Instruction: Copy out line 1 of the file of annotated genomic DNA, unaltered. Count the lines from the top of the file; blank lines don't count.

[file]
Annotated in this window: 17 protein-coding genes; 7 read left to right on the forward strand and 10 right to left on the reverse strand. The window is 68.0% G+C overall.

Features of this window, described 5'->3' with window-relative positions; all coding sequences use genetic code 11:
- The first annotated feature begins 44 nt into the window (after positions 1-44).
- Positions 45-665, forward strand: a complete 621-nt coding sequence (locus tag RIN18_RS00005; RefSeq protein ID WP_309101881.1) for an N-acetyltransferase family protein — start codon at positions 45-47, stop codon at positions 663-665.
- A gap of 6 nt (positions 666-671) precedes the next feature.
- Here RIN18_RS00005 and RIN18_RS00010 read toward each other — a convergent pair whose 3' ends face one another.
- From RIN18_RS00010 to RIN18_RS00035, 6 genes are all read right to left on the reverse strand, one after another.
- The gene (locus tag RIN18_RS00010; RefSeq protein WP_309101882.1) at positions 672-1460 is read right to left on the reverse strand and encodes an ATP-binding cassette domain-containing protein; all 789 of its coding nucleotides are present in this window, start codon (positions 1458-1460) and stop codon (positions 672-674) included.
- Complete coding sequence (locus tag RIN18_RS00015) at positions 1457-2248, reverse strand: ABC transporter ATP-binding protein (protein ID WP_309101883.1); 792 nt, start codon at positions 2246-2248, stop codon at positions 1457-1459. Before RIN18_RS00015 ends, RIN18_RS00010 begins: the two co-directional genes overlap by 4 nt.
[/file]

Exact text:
Annotated in this window: 17 protein-coding genes; 7 read left to right on the forward strand and 10 right to left on the reverse strand. The window is 68.0% G+C overall.